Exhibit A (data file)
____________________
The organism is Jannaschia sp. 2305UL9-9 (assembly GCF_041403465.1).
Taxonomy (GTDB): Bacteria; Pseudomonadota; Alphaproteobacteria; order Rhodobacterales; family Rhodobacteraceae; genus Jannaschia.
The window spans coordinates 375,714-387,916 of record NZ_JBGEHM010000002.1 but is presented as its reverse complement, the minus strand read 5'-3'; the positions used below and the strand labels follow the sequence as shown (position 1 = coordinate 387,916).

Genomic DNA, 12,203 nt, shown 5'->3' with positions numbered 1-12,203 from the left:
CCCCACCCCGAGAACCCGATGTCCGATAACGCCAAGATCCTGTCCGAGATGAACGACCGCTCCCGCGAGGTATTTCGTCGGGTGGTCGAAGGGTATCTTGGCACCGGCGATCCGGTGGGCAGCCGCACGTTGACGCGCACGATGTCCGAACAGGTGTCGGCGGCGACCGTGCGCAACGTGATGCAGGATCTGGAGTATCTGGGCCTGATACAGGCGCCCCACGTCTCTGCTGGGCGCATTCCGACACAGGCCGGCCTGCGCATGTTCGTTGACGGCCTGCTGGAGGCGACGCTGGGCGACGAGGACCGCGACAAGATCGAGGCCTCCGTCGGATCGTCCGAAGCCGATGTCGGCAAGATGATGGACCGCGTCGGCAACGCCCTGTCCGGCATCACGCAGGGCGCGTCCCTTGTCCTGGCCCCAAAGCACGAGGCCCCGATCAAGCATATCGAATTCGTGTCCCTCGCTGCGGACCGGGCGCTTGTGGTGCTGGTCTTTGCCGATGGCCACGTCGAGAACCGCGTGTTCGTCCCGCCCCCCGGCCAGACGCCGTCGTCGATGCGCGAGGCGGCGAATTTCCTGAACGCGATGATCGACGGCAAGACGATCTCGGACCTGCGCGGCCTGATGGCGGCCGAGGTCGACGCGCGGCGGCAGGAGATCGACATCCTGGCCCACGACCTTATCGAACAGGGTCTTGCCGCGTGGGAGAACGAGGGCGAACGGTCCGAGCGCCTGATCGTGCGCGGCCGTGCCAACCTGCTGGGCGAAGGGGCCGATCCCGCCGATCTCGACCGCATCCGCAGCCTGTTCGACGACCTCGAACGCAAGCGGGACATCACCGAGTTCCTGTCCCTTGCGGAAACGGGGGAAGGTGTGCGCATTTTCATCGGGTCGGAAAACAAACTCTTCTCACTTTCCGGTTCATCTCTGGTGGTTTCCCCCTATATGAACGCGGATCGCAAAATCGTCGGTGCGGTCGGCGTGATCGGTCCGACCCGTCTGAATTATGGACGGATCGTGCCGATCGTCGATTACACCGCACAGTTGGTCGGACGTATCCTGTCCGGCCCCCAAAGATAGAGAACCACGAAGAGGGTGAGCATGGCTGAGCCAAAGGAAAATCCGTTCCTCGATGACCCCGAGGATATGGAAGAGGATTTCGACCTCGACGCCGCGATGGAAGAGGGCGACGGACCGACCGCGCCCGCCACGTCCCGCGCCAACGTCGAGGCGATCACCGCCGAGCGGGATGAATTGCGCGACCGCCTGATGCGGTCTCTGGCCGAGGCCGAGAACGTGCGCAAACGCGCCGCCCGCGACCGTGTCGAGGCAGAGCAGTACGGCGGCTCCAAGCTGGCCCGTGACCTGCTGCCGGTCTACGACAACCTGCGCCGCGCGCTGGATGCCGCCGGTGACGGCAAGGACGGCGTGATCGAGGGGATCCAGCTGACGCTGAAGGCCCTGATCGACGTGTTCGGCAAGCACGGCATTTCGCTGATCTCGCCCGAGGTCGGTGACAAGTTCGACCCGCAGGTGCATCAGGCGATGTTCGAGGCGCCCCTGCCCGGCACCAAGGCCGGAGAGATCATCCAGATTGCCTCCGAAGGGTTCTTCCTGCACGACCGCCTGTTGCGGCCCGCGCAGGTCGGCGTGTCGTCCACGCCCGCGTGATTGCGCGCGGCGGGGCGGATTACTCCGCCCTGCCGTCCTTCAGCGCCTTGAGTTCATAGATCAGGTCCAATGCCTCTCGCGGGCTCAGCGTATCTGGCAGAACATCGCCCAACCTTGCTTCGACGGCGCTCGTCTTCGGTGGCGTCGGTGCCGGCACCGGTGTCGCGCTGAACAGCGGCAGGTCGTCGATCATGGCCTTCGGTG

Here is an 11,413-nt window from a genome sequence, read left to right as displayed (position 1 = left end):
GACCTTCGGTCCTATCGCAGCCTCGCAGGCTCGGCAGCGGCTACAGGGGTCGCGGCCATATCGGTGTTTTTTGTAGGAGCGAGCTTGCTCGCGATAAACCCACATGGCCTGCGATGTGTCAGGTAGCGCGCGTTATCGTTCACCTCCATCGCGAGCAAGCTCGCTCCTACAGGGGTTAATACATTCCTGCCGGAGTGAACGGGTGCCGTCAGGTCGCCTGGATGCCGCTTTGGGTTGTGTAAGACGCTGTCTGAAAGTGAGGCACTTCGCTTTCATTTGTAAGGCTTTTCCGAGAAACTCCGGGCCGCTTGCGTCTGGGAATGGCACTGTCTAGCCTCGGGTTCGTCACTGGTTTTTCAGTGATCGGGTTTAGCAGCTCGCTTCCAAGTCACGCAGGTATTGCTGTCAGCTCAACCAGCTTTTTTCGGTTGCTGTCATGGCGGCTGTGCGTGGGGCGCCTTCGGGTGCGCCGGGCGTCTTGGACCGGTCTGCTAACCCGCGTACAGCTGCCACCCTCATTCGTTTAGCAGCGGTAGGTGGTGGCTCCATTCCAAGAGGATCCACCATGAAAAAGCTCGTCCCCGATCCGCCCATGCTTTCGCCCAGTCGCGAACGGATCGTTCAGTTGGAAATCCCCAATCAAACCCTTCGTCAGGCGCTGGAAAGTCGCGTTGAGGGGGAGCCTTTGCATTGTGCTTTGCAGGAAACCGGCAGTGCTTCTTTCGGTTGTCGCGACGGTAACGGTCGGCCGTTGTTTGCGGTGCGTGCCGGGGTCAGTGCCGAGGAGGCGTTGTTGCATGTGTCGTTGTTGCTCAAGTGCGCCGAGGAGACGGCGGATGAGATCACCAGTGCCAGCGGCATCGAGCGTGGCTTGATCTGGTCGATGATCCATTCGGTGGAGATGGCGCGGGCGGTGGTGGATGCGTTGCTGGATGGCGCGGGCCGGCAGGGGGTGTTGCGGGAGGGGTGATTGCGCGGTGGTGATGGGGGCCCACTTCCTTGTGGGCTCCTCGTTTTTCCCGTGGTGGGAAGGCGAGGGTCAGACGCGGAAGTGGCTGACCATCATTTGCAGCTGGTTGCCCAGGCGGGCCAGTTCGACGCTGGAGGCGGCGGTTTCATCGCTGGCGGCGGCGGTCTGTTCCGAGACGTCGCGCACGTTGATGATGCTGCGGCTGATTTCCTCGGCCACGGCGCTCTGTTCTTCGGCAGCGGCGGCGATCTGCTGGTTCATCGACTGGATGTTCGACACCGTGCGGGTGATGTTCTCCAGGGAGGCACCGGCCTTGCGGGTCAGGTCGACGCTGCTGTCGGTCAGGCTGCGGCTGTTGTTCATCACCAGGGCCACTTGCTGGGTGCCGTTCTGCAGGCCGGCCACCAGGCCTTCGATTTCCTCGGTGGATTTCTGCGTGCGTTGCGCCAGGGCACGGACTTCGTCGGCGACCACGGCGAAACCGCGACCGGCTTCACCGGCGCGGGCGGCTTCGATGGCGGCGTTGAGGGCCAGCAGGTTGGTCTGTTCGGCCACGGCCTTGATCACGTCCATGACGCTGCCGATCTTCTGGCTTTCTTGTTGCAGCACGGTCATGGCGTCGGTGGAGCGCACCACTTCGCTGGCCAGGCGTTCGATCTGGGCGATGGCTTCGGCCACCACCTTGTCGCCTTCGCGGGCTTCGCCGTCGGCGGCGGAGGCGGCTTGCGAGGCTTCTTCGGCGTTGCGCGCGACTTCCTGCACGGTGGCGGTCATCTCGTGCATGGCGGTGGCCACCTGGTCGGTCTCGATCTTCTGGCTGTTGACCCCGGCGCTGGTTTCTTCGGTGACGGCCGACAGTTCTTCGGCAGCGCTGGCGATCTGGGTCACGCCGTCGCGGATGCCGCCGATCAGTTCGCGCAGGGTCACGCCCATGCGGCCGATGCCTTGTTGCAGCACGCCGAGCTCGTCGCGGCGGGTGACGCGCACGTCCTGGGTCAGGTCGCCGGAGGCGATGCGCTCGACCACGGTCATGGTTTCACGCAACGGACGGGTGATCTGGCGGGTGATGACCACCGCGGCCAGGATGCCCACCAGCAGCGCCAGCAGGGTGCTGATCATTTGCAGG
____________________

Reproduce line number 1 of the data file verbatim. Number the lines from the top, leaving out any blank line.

The organism is Jannaschia sp. 2305UL9-9 (assembly GCF_041403465.1).